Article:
Hackers' tactics, and the products to combat them, are always changing. Having an employee dedicated to security will help you stay on top of things, says Ron Teixeira, executive director of the National Cyber Security Alliance, a public-private partnership that includes the Homeland Security Dept. and the Federal Trade Commission. Typically, the head of your IT department should fill that role. Companies that don't have IT staff should think about hiring a consulting firm. The best way to find one: referrals. Scott Testa, an adjunct professor at St. Joseph's University in Philadelphia who specializes in small company technology, advises entrepreneurs to ask firms if they have experience with small companies and with their industry. They should also ask about whether their staff will be available at any time in case of a security breach.

"Independent, third-party firms that don't sell products are more objective," says Testa.
At a minimum, says Rob Fitzgerald, a computer forensics expert and president of Lorenzi Group, a consulting company in Danvers, Mass., "small businesses should have in place a firewall and have antispam/spyware and antivirus software installed on all computers." A firewall, which can include hardware or software or both, prevents unauthorized access to your network. All messages coming in or leaving your company pass through the firewall, which blocks those that do not meet your security criteria. Fitzgerald recommends that all small companies use firewall hardware. Sonicwall's (SNWL) TZ, Fortinet's Fortigate Unified Threat Management, and Cisco's (CSCO) Pix are all boxes you can plug into your modem. Buying the providers' annual service agreements, which run about $100 a year, gets you updates and access to tech support staff.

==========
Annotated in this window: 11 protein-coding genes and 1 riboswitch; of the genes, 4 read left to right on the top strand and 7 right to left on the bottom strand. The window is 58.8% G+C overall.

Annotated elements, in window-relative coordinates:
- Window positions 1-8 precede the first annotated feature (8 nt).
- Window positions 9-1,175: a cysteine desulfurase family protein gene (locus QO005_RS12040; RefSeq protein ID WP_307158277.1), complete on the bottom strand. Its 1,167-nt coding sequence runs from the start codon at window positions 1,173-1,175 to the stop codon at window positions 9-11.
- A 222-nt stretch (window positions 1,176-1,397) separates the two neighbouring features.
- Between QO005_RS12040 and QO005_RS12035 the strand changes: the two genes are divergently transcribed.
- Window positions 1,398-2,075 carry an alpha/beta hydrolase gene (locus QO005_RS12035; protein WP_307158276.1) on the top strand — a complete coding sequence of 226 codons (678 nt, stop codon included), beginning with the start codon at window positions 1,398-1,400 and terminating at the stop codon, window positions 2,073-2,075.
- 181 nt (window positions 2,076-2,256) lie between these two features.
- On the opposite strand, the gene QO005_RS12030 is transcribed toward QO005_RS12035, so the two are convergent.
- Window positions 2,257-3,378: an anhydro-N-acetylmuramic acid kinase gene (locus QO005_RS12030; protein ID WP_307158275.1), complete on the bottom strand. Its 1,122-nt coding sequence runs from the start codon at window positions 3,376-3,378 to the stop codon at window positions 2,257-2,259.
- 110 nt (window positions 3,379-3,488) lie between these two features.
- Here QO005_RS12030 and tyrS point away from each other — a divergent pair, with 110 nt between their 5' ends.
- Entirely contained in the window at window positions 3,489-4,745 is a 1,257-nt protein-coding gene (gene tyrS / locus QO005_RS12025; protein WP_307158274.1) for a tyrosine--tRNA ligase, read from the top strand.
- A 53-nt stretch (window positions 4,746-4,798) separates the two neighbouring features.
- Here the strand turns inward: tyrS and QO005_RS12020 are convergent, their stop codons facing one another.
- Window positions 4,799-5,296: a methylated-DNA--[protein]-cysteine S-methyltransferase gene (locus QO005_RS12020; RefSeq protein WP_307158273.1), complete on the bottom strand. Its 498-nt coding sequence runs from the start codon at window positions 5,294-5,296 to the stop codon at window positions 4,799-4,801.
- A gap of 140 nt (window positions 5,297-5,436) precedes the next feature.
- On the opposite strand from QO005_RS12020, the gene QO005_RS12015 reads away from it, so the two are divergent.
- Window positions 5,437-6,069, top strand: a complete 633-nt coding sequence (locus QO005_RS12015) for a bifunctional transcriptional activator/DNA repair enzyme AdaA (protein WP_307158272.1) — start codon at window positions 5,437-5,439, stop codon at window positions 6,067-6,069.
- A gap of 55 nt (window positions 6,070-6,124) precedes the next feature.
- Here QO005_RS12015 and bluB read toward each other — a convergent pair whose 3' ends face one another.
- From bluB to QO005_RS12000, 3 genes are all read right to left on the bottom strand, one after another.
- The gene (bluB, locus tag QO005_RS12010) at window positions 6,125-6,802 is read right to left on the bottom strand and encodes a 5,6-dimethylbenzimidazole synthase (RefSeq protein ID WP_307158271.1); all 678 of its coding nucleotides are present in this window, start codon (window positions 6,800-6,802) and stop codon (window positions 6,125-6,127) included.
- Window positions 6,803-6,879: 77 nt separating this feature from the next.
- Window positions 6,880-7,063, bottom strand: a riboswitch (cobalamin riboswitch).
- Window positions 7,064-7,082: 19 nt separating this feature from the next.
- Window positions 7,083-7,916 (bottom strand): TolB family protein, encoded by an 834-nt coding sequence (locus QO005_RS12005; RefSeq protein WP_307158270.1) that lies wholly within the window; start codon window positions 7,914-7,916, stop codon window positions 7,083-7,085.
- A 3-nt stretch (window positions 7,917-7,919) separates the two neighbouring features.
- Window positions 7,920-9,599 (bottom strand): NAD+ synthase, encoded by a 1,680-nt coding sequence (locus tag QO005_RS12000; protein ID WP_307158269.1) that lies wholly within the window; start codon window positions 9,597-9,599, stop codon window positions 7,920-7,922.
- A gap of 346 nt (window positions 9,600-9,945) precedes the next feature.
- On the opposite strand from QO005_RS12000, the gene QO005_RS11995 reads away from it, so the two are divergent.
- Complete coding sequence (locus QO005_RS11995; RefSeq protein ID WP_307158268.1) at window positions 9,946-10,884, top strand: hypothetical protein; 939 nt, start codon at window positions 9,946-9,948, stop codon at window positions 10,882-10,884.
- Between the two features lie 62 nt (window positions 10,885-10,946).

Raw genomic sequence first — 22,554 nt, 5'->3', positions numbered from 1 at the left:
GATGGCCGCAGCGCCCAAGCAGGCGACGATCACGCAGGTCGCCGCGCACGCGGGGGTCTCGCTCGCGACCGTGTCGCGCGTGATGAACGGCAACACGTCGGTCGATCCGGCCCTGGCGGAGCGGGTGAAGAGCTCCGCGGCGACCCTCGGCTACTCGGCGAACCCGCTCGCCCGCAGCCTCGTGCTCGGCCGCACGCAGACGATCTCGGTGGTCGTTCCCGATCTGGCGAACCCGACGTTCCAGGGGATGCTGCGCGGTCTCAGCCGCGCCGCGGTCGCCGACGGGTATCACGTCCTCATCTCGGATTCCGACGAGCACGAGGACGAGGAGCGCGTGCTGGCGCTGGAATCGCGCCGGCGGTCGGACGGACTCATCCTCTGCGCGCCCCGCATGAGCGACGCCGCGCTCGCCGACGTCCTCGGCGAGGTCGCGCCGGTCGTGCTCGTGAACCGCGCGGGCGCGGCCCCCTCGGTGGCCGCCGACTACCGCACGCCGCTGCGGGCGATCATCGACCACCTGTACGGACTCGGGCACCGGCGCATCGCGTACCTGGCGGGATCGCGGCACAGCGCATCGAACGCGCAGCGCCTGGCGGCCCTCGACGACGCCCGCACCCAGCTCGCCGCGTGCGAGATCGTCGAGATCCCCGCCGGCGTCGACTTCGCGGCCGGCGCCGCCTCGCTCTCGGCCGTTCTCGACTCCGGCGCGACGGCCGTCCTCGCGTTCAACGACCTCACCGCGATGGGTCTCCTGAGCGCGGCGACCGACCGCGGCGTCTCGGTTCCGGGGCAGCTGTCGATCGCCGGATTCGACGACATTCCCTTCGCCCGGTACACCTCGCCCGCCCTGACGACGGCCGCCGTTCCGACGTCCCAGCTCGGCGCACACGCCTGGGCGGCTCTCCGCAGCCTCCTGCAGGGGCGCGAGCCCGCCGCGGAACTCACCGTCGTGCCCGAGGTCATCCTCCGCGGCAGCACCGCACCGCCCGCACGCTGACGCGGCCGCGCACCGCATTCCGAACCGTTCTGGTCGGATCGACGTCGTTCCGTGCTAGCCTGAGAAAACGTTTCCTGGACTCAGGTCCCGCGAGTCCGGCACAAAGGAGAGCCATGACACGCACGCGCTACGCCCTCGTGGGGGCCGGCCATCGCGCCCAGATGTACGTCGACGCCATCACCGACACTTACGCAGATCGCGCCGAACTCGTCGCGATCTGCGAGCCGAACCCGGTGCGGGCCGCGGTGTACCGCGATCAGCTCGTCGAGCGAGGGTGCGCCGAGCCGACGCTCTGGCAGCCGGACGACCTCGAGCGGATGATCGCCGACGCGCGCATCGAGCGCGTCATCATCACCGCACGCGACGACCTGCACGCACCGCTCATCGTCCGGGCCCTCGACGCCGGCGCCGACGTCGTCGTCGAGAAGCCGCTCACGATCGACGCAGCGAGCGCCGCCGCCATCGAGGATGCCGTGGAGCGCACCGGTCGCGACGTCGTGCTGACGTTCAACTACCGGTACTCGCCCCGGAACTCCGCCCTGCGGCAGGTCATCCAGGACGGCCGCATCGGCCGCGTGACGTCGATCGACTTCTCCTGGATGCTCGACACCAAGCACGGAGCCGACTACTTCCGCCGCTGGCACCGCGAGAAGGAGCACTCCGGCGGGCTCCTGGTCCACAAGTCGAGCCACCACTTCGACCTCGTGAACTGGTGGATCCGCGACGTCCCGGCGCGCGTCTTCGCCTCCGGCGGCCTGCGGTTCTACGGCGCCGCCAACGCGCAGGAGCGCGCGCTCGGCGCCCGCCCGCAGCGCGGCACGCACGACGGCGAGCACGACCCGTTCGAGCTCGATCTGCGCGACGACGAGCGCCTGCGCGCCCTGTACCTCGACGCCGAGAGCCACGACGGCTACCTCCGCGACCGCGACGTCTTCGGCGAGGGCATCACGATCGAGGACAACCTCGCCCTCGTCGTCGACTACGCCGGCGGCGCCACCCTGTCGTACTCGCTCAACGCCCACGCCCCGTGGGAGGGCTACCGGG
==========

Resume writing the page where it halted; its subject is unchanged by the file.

Page 1 2 Next Page

Sunday, January 27, 2008

E Bay and e Waste

TO KEEP DISCARDED COMPUTERS and other electronic products out of the nation's landfills, San Jose, Calif.-based eBay Inc. and a group of computer, governmental and environmental organizations have launched an e-recycling campaign. Called the Rethink Initiative, the project seeks to promote e-recycling awareness and to facilitate the safe disposal of electronic devices.

The focal point of the campaign is an eBay-run Web site ( that educates consumers about e-waste. Consumers can use the site to find an e-recycler located near them and to review a checklist of questions to consider when selecting a recycler. To prepare computers for recycling, the site provides a program that erases hard-drive data.

The Rethink Initiative also encourages consumers to resell their unwanted electronic devices or donate them to a charity. The program's Web site contains information on how to do both.